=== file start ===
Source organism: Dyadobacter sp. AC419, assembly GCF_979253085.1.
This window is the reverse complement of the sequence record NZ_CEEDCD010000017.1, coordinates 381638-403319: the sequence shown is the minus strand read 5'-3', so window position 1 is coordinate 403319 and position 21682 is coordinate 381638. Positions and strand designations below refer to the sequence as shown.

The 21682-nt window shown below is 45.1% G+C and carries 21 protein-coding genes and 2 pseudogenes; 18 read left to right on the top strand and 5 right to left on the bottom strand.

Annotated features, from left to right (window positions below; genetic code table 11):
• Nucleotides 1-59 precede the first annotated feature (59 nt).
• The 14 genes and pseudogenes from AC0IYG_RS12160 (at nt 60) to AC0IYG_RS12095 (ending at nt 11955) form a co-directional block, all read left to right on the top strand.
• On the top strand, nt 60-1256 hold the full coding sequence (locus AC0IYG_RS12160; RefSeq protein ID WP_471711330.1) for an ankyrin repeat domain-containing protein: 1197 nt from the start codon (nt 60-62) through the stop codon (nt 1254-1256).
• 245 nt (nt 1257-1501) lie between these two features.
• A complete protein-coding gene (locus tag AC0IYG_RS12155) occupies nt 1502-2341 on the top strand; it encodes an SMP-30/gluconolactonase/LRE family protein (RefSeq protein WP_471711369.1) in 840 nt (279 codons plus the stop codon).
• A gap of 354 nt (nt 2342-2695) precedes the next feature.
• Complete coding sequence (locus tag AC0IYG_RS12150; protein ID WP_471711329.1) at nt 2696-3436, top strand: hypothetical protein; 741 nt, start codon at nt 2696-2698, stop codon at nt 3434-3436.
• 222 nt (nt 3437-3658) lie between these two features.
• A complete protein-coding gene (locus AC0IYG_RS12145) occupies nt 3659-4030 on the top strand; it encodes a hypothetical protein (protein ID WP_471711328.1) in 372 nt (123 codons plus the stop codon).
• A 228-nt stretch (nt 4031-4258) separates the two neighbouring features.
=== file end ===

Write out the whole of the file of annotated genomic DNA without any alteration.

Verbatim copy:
Source organism: Dyadobacter sp. AC419, assembly GCF_979253085.1.
This window is the reverse complement of the sequence record NZ_CEEDCD010000017.1, coordinates 381638-403319: the sequence shown is the minus strand read 5'-3', so window position 1 is coordinate 403319 and position 21682 is coordinate 381638. Positions and strand designations below refer to the sequence as shown.

The 21682-nt window shown below is 45.1% G+C and carries 21 protein-coding genes and 2 pseudogenes; 18 read left to right on the top strand and 5 right to left on the bottom strand.

Annotated features, from left to right (window positions below; genetic code table 11):
• Nucleotides 1-59 precede the first annotated feature (59 nt).
• The 14 genes and pseudogenes from AC0IYG_RS12160 (at nt 60) to AC0IYG_RS12095 (ending at nt 11955) form a co-directional block, all read left to right on the top strand.
• On the top strand, nt 60-1256 hold the full coding sequence (locus AC0IYG_RS12160; RefSeq protein ID WP_471711330.1) for an ankyrin repeat domain-containing protein: 1197 nt from the start codon (nt 60-62) through the stop codon (nt 1254-1256).
• 245 nt (nt 1257-1501) lie between these two features.
• A complete protein-coding gene (locus tag AC0IYG_RS12155) occupies nt 1502-2341 on the top strand; it encodes an SMP-30/gluconolactonase/LRE family protein (RefSeq protein WP_471711369.1) in 840 nt (279 codons plus the stop codon).
• A gap of 354 nt (nt 2342-2695) precedes the next feature.
• Complete coding sequence (locus tag AC0IYG_RS12150; protein ID WP_471711329.1) at nt 2696-3436, top strand: hypothetical protein; 741 nt, start codon at nt 2696-2698, stop codon at nt 3434-3436.
• 222 nt (nt 3437-3658) lie between these two features.
• A complete protein-coding gene (locus AC0IYG_RS12145) occupies nt 3659-4030 on the top strand; it encodes a hypothetical protein (protein ID WP_471711328.1) in 372 nt (123 codons plus the stop codon).
• A 228-nt stretch (nt 4031-4258) separates the two neighbouring features.